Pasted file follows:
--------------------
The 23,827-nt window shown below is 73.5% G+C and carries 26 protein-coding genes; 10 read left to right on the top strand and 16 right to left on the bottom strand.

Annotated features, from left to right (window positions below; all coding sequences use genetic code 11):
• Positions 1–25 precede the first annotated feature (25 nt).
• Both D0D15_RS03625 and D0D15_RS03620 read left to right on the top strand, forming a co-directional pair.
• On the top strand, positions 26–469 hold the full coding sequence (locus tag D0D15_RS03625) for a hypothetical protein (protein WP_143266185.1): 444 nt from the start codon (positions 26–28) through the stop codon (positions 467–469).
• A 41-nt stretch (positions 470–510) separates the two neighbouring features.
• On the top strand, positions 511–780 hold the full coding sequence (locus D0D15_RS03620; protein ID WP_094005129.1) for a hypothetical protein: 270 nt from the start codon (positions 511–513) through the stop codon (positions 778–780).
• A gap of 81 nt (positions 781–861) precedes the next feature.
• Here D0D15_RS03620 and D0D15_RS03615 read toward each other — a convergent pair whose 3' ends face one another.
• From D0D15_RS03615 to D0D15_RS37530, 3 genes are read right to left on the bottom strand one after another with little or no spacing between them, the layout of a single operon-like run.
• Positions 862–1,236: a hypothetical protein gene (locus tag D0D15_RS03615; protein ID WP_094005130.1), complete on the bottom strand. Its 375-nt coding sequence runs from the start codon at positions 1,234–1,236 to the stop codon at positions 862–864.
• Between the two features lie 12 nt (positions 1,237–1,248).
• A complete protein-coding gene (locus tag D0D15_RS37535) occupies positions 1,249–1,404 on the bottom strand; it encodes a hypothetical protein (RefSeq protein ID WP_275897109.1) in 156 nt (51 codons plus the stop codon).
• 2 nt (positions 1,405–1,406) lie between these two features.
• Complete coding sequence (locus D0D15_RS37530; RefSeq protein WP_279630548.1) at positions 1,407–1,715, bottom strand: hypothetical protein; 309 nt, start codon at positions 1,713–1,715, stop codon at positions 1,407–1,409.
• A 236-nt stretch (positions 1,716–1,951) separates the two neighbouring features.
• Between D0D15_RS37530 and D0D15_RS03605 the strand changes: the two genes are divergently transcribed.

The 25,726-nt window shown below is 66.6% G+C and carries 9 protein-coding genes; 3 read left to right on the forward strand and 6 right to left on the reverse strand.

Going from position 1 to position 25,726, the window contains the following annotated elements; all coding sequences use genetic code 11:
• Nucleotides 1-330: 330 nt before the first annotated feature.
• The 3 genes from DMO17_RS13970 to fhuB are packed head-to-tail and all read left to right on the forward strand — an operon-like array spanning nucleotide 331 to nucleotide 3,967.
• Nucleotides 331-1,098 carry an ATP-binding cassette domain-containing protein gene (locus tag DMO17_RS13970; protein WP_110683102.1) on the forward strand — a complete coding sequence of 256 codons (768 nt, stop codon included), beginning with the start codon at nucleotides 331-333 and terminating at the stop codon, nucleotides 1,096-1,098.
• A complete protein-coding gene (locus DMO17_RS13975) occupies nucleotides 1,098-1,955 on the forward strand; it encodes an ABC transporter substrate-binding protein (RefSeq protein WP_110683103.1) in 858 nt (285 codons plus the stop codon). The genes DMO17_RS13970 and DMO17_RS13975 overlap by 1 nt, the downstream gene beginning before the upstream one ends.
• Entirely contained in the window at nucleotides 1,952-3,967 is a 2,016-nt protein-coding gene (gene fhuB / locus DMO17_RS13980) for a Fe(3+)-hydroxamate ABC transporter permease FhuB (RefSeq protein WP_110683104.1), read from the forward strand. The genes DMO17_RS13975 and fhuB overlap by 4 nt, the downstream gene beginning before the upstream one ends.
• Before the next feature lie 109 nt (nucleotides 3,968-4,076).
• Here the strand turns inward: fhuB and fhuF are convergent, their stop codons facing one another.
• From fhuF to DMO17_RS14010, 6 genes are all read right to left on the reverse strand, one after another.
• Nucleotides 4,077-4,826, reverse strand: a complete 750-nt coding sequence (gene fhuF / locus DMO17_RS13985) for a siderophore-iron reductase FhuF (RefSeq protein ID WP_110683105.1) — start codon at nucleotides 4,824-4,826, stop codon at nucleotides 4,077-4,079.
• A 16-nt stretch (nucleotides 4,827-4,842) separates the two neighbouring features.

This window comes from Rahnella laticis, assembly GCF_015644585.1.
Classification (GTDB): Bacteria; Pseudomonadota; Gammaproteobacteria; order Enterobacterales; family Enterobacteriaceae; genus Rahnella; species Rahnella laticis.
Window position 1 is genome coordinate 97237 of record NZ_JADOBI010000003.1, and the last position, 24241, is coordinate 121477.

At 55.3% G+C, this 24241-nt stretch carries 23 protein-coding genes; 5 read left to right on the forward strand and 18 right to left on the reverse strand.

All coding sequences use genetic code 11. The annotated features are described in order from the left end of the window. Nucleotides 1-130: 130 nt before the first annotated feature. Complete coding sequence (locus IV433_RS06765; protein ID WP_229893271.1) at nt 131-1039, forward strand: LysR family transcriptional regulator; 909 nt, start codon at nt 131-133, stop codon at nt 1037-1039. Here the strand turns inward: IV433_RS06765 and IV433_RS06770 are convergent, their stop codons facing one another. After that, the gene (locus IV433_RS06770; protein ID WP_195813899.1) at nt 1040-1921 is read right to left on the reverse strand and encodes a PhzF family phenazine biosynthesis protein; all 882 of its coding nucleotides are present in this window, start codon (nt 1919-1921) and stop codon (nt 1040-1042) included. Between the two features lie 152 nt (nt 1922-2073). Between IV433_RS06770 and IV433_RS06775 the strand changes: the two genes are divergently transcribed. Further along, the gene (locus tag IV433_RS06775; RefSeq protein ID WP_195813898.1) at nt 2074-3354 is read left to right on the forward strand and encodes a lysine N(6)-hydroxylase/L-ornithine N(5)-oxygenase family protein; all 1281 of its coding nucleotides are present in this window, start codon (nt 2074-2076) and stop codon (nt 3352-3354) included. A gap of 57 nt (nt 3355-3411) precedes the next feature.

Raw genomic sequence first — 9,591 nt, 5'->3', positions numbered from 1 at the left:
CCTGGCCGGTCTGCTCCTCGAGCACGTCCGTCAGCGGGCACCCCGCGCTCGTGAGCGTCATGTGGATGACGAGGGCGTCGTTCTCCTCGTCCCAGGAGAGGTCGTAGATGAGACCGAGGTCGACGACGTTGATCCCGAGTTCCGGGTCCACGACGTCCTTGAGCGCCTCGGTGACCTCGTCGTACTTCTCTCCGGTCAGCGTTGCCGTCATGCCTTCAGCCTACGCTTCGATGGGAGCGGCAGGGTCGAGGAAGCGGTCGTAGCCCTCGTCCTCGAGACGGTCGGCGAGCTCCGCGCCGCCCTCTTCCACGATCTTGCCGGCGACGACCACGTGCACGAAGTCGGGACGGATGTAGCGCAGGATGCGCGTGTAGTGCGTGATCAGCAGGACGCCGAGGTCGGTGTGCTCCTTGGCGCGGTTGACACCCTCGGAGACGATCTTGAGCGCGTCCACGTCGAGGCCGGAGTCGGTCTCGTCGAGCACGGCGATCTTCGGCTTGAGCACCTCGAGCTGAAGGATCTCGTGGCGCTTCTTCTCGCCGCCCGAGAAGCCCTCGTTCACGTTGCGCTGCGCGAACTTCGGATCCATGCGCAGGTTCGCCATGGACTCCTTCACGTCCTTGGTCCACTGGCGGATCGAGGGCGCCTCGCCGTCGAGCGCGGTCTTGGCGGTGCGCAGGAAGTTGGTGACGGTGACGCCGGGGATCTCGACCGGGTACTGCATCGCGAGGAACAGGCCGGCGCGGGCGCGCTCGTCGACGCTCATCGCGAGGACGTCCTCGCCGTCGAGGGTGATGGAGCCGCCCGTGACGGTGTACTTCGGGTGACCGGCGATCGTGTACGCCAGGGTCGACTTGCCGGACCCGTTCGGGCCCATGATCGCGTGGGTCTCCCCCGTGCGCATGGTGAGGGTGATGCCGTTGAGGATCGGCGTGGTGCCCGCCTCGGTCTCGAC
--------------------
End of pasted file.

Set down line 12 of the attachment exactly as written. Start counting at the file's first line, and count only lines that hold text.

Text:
• Between the two features lie 12 nt (positions 1,237–1,248).